Guo Z, Zhang H, Lu S, et al. From black phosphorus to phosphorene: basic solvent exfoliation, evolution of Raman scattering, and applications to ultrafast photonics. Adv Funct Mater 2015;25:6996–7002.

    • Crossref
    • Export Citation
  • [27]

    Guo Z, Chen S, Wang Z, et al. Metal-ion–modified black phosphorus with enhanced stability and transistor performance. Adv Mater 2017;29:1703811.

    • Crossref
    • Export Citation
  • [28]

    Tang X, Liang W, Zhao J, et al. Fluorinated phosphorene: electrochemical synthesis, atomistic fluorination, and enhanced stability. Small 2017;13:1702739.

    • Crossref
    • Export Citation
  • [29]

    Sang DK, Wang H, Guo Z, et al. Recent developments in stability and passivation techniques of phosphorene toward next-generation device applications. Adv Funct Mater 2019:1903419.

  • [30]

    Chen H, Liu T, Su Z, et al. 2D transition metal dichalcogenide nanosheets for photo/thermo-based tumor imaging and therapy. Nanoscale Horiz 2018;3:74–89.

    • Crossref
    • PubMed
    • Export Citation

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  • [1]

    Bray F, Jemal A, Grey N, et al. Global cancer transitions according to the Human Development Index (2008–2030): a population-based study. Lancet Oncol 2012;13:790–801.

    • Crossref
    • PubMed
    • Export Citation
  • [2]

    Bray F, Ferlay J, Soerjomataram I, et al. Global cancer statistics 2018: GLOBOCAN estimates of incidence and mortality worldwide for 36 cancers in 185 countries. CA Cancer J Clin 2018;68:394–424.

    • Crossref
    • Export Citation
  • [3]

    Allen C, Her S, Jaffray DA. Radiotherapy for cancer: present and future. Adv Drug Deliv Rev 2017;109:1–2.

    • Crossref
    • PubMed
    • Export Citation
  • [4]

    Zhou R, Wang H, Yang Y, et al. Tumor microenvironment-manipulated radiocatalytic sensitizer based on bismuth heteropolytungstate for radiotherapy enhancement. Biomaterials 2019;189:11–22.

    • Crossref
    • PubMed
    • Export Citation
  • [5]

    Cheng K, Yang X, Zhang X, et al. High security nanocluster for switching photodynamic combining photothermal and acid-induced drug compliance therapy guided by multimodal active-targeting imaging. Adv Funct Mater 2018;28:1803118.

    • Crossref
    • Export Citation
  • [6]

    Meng X, Liu Z, Cao Y, et al. Fabricating aptamer-conjugated PEGylated-MoS2/Cu1.8S theranostic nanoplatform for theranostic nanoplatform for multiplexed imaging diagnosis and chemo-photothermal therapy of cancer. Adv Funct Mater 2017;27:1605592.

    • Crossref
    • Export Citation
  • [7]

    Lv R, Yang P, He F, et al. An imaging-guided platform for synergistic photodynamic/photothermal/chemo-therapy with pH/temperature-responsive drug release. Biomaterials 2015;63:115–27.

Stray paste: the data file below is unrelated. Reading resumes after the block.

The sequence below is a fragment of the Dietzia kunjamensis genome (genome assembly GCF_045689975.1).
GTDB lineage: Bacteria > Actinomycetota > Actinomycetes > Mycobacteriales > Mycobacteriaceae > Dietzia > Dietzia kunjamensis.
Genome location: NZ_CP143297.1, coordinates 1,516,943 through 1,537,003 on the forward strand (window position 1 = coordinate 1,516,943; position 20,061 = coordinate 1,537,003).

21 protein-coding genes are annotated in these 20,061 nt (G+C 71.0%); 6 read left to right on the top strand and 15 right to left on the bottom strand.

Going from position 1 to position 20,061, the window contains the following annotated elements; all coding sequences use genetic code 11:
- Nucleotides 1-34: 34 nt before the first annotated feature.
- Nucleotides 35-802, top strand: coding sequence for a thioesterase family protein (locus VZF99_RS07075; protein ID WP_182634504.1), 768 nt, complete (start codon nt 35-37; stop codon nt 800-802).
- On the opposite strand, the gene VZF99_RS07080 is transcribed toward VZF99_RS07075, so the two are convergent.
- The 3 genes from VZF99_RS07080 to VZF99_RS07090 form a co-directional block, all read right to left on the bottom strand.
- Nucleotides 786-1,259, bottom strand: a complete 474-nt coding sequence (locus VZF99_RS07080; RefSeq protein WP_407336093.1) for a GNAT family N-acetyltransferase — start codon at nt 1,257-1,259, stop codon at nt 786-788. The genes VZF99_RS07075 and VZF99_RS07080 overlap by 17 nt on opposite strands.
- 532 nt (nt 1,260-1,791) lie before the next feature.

• Crossref
    • Export Citation
  • [8]

    Vankayala R, Hwang KC. Near-infrared-light–activatable nanomaterial-mediated phototheranostic nanomedicines: an emerging paradigm for cancer treatment. Adv Mater 2018;30:1706320.

    • Crossref
    • Export Citation
  • [9]

    Choi JR, Yong KW, Choi JY. Black phosphorus and its biomedical applications. Theranostics 2018;8:1005–26.

    • Crossref
    • PubMed
    • Export Citation
  • [10]

    Fan T, Zhou Y, Qiu M, et al. Black phosphorus: a novel nanoplatform with potential in the field of bio-photonic nanomedicine. J Innovative Opt Health Sci 2018;11:1830003.

    • Crossref
    • Export Citation
  • [11]

    Luo M, Fan T, Zhou Y, Zhang H, Mei L. 2D black phosphorus–based biomedical applications. Adv Funct Mater 2019;29:1808306.

    • Crossref
    • Export Citation
  • [12]

    Lee HU, Park SY, Lee SC, et al. Black phosphorus (BP) nanodots for potential biomedical applications. Small 2016;12:214–9.

    • Crossref
    • PubMed
    • Export Citation
  • [13]

    Tao W, Kong N, Ji XY, et al. Emerging two-dimensional monoelemental materials (Xenes) for biomedical applications. Chem Soc Rev 2019;48:2891.

    • Crossref
    • PubMed
    • Export Citation
  • [14]

    Zhang Y, Lim C, Dai Z, et al. Photonics and optoelectronics using nano-structured hybrid perovskite media and their optical cavities. Phys Rep 2019;795:1–51.

    • Crossref
    • Export Citation
  • [15]

    Fan T, Xie Z, Huang W, Li Z, Zhang H. Two-dimensional non-layered selenium nanoflakes: facile fabrications and applications for self-powered photo-detector. Nanotechnology 2019;30:114002.

    • Crossref
    • PubMed
    • Export Citation
  • [16]

    Wang H, Yang X, Shao W, et al. Ultrathin black phosphorus nanosheets for efficient singlet oxygen generation. J Am Chem Soc 2015;137:11376–82.

    • Crossref
    • PubMed
    • Export Citation
  • [17]

    Sun Z, Xie H, Tang H, et al. Ultrasmall black phosphorus quantum dots: synthesis and use as photothermal agents. Angew Chem Int Ed Engl 2015;54:11526–30.

    • Crossref
    • PubMed
    • Export Citation
  • [18]

    Pravst I. Risking public health by approving some health claims? The case of phosphorus. Food Policy 2011;36:726–8.

    • Crossref
    • Export Citation
  • [19]

    Wang W, Cheng D, Gong F, et al. Design of multifunctional micelle for tumor-targeted intracellular drug release and fluorescent imaging. Adv Mater 2012;24:115–20.